HP on Wednesday announced its Q2 2012 earnings. In an exceedingly dry news release, HP noted a 3 percent drop in revenue, from $31.6 billion a year ago to $30.7 billion for the three months ending in March.
The bigger news, perhaps, is that HP also announced plans for "a multi-year productivity initiative designed to simplify business processes, advance innovation and deliver better results for customers, employees and shareholders."
That means restructuring, of course, and restructuring generally means a reduction in force. HP announced that it "expects approximately 27,000 employees to exit the company." That's 8 percent of total employees, and they'll be gone by November 2014. Early retirement options will be offered, HP said, so hopefully that will mean fewer layoffs. The reductions also will vary by nation, HP said.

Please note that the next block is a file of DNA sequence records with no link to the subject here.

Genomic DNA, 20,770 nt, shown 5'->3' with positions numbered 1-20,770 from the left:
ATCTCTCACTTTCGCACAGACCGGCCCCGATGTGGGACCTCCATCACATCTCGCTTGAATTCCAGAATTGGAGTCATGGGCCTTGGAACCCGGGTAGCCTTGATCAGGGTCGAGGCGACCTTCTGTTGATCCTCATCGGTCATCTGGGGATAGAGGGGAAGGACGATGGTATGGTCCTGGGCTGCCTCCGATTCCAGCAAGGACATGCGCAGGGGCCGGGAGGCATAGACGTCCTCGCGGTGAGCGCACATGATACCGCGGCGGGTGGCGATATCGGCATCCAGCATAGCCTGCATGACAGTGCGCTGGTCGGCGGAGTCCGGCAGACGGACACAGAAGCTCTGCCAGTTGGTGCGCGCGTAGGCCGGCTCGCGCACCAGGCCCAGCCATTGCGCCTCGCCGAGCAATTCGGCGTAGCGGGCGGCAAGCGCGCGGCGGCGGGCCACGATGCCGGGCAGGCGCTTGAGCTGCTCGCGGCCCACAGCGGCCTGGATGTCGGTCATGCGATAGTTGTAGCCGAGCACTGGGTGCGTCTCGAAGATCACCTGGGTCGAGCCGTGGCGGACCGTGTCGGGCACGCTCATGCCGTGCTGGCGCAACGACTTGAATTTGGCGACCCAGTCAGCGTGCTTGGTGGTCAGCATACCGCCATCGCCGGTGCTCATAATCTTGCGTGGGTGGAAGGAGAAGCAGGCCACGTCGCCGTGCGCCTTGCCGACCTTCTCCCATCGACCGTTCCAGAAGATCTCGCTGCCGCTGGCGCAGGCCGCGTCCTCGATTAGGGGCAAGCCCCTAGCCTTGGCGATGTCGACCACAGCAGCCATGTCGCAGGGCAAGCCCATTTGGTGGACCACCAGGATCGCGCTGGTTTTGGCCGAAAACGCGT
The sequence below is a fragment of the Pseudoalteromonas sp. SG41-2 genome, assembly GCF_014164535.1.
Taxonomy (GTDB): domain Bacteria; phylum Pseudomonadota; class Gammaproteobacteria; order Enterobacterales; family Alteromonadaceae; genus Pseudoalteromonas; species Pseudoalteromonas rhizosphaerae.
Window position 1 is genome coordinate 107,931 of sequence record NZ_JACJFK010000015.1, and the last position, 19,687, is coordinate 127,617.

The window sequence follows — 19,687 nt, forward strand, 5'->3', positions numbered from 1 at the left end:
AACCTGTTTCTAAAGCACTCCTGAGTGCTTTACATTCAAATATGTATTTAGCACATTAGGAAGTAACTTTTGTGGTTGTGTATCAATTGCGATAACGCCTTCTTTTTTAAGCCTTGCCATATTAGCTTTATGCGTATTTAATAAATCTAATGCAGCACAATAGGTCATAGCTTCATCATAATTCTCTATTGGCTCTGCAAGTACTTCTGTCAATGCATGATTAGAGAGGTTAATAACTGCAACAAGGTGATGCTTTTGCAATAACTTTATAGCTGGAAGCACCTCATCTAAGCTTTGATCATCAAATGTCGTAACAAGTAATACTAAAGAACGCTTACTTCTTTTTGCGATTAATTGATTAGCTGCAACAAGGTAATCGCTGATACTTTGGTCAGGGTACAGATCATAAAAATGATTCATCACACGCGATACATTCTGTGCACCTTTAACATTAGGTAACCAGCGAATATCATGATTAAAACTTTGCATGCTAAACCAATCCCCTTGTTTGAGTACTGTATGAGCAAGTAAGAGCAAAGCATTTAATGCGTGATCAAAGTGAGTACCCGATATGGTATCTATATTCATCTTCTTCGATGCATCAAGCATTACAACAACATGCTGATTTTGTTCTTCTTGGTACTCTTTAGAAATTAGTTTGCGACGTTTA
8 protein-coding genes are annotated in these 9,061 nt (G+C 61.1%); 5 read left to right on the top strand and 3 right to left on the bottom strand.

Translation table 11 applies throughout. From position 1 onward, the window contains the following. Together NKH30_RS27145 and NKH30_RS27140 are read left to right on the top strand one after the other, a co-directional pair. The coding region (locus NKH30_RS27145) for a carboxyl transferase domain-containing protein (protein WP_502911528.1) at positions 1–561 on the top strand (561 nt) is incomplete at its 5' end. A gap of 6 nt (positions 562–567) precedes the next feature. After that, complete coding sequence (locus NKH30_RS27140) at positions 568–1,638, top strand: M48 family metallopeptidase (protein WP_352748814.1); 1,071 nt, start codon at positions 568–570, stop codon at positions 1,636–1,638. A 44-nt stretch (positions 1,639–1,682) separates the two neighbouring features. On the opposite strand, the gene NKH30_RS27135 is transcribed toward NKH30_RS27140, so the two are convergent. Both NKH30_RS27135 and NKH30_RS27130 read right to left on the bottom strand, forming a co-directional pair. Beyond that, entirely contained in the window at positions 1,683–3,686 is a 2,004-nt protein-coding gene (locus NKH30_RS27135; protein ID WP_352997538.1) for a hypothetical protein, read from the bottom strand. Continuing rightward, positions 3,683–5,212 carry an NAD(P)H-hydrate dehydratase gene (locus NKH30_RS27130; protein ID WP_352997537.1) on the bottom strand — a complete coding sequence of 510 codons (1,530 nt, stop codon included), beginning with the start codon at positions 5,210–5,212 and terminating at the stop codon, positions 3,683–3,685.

"These initiatives build upon our recent organizational realignment, and will further streamline our operations, improve our processes, and remove complexity from our business," said Meg Whitman, HP president and chief executive officer. "While some of these actions are difficult because they involve the loss of jobs, they are necessary to improve execution and to fund the long term health of the company. We are setting HP on a path to extend our global leadership and deliver the greatest value to customers and shareholders."
But what about the continued future of our beloved OS? Not surprisingly, the former Palm and the now open-sourced webOS barely garnered a mention in Wednesday's announcements, save for a note that "HP recorded impairment charges to goodwill and certain intangible assets associated with the acquisition of Palm Inc. The charges relate to HP's decision to wind-down the webOS device business."
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